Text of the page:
Listen: Dr. Ginger Nicol and Dr. Josh Siegel on their psilocybin research

Nicol acknowledged that there certainly are accounts of people acting out while on psychedelics.

“All the crazy stories you hear of people like taking their clothes off in public and throwing away all their money at a concert — those things definitely happen,” she said.

Siegel added that most of the time, negative experiences occur when psilocybin is taken in an uncontrolled environment.

“Our protocol, the way it's set up, is for safety, but also to maximize the likelihood of a positive experience,” he said. “But even still, some percentage — a minority — but some percentage have a very scary experience, or, you know, anxiety or paranoia as a result of the drug.”

Nicol added that with increasing burnout across professions, psilocybin can be helpful, since it helps with problem-solving and mastery. And burnout, she said, occurs when problems seem to become unsolvable.

“This is really changing people's brains, and in a positive way.” she said. “And mastery is a really important part of recovery and mental health.” She added, “We have a really huge societal need for medicines like this that can help people.”

Studying a Schedule 1 drug like psilocybin can lead to complications for researchers. However, in what Nicol and Siegel deemed a “psychedelic renaissance,” some nonprofit organizations are footing the bill for psychedelic research with the eventual hope that the FDA will approve the drug.

“There's this whole body of research from 60 or 70 years ago that has almost been buried,” Siegel said. “There were studies, all kinds of research, and it just got shut down, basically. And nobody said anything about it, or gave it much attention.”

Now a growing number of people support increased access to psychedelics, with the state of Oregon even legalizing (and regulating) psilocybin. In Missouri, Rep. Michael Davis, R-Kansas City, has introduced for the second year a “Right to Try” bill. House Bill 2429 would allow certain patients to get access to currently unauthorized treatment options, including psychedelics.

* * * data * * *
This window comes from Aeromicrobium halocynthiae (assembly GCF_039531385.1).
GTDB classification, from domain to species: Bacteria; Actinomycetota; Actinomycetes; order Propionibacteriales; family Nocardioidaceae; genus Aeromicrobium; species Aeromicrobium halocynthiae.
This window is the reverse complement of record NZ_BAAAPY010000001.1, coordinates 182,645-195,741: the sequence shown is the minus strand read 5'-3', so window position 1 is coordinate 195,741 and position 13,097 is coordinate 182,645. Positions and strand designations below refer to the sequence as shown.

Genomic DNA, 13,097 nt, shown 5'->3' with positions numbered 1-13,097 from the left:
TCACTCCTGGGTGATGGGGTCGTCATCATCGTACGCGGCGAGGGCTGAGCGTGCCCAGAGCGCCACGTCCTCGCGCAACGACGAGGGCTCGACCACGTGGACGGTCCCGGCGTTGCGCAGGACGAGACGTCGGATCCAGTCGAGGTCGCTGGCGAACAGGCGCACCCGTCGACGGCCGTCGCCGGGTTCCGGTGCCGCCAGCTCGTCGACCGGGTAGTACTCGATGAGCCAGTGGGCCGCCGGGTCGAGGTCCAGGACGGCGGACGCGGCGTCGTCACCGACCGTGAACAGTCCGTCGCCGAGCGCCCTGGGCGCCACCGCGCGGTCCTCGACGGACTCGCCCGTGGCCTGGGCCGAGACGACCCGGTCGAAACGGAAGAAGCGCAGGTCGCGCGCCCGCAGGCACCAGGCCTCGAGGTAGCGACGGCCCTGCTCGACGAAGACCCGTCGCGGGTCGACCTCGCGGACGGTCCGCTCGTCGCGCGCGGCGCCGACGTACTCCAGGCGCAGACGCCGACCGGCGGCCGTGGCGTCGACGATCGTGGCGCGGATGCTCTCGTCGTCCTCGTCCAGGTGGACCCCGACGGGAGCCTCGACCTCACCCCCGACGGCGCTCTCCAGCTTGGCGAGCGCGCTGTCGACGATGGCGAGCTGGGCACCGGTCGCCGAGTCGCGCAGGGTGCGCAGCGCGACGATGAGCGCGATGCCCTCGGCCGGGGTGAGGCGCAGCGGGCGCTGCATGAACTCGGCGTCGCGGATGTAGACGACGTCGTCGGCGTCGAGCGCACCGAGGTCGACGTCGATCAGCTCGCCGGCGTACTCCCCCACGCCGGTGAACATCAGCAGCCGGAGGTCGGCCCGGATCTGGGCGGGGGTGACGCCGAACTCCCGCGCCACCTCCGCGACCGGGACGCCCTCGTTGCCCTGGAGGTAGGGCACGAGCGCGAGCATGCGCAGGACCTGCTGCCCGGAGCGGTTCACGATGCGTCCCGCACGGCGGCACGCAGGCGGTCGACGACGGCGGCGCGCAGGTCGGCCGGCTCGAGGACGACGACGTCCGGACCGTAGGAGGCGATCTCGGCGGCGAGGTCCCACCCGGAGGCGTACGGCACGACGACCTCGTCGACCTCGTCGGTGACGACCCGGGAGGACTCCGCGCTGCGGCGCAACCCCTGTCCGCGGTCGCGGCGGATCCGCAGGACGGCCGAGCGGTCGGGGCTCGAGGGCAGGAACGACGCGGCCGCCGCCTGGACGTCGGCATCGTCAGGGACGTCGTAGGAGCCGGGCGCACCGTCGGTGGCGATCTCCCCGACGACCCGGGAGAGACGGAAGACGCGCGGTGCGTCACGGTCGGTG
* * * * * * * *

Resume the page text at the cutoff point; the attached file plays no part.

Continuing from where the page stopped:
Nicol said the bill has flaws, even if it’s generally on the right track.

“I think the important thing is that it decriminalizes, both for patients and for doctors. But I think there are some missing pieces,” she said. “And there's more information that we need to be able to help guide people who want to do this, like physicians who maybe don't have a background in this, and how can we help them do it better. There's still some things we need to understand.”

Because of the power they hold, Nicol stressed that she sees psychedelics’ greatest potential in “medication-assisted psychotherapy,” not people dosing themselves.

“It's really you learning about yourself,” she said. “So it's not just a simple ‘Let's pop a pill and get better.’ It's really, ‘What kind of work can we help you do? And how can we help it be as effective as possible?’”

St. Louis on the Air” brings you the stories of St. Louis and the people who live, work and create in our region. The show is hosted by Sarah Fenske and produced by Alex Heuer, Emily Woodbury, Evie Hemphill and Kayla Drake. Jane Mather-Glass is our production assistant. The audio engineer is Aaron Doerr.